Scoop - Evelyn Waugh
This book is satire against sensationalist journalism, published in 1938. It is also a tale of inefficiency. There are two characters called Boot: William, who writes nature notes for a daily newspaper, and John Courtney, a novelist. Because of mistaken identity, William is sent to Africa to report on a crisis, bungles it completely, yet is mistakenly given a “Scoop” award. Due to more mistakes, John Courtney gets the credit for it. William is greatly relieved and returns gratefully to rural life.
This reminded us of P G Wodehouse, for the constant bumbling and ridiculous situations. For some this was a favourable comparison as they enjoy Wodehouse, for others it was an irritating style. The characters are caricatures, but the book has depth. It shows that change has happened – the casual racism is upsetting to modern readers; but some things stay the same. We still have sensational headlines that sell papers, but how much is true?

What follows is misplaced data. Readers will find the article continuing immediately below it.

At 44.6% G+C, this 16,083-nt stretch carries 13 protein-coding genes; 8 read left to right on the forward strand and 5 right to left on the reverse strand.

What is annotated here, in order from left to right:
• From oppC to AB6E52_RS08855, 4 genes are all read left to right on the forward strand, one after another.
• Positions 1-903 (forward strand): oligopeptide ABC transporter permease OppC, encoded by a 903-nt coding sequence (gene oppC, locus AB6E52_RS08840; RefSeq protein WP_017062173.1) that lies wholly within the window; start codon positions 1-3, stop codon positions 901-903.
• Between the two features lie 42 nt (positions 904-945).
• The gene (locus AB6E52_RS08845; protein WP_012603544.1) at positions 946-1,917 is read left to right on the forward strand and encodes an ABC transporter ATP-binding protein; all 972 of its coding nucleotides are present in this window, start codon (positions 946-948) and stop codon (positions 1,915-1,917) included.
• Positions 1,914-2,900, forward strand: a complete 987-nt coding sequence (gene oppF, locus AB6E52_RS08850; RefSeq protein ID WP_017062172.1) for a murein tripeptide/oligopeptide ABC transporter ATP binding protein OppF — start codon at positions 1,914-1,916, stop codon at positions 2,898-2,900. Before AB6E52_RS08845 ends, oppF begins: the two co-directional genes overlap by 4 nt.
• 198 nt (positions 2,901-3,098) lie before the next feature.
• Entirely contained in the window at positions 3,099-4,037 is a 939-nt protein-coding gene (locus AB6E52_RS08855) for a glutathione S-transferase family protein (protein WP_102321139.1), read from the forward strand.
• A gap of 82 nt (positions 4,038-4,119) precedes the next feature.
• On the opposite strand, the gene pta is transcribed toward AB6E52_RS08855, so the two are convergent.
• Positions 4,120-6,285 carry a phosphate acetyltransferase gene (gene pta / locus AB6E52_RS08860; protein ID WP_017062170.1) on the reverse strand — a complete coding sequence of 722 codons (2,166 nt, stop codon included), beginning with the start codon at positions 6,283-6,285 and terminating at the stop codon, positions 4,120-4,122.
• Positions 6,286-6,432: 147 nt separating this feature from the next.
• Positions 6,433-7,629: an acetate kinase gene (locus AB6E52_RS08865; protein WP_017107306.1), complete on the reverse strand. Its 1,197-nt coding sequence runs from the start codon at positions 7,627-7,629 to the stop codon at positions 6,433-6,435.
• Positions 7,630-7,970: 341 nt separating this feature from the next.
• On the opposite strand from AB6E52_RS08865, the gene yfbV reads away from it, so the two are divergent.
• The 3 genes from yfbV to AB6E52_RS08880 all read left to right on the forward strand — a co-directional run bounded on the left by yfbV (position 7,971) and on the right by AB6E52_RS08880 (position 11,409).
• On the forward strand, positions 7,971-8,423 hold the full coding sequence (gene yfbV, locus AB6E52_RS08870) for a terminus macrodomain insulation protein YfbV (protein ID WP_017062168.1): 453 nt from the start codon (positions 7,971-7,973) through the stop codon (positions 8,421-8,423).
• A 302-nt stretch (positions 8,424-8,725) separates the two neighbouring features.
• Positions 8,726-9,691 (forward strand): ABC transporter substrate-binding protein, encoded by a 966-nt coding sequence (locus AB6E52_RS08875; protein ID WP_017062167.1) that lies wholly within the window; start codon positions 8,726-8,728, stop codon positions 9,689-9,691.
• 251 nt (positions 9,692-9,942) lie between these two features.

Marks out of ten – range 6 to 8. Average 7, with one abstention because that person decided not to finish the book.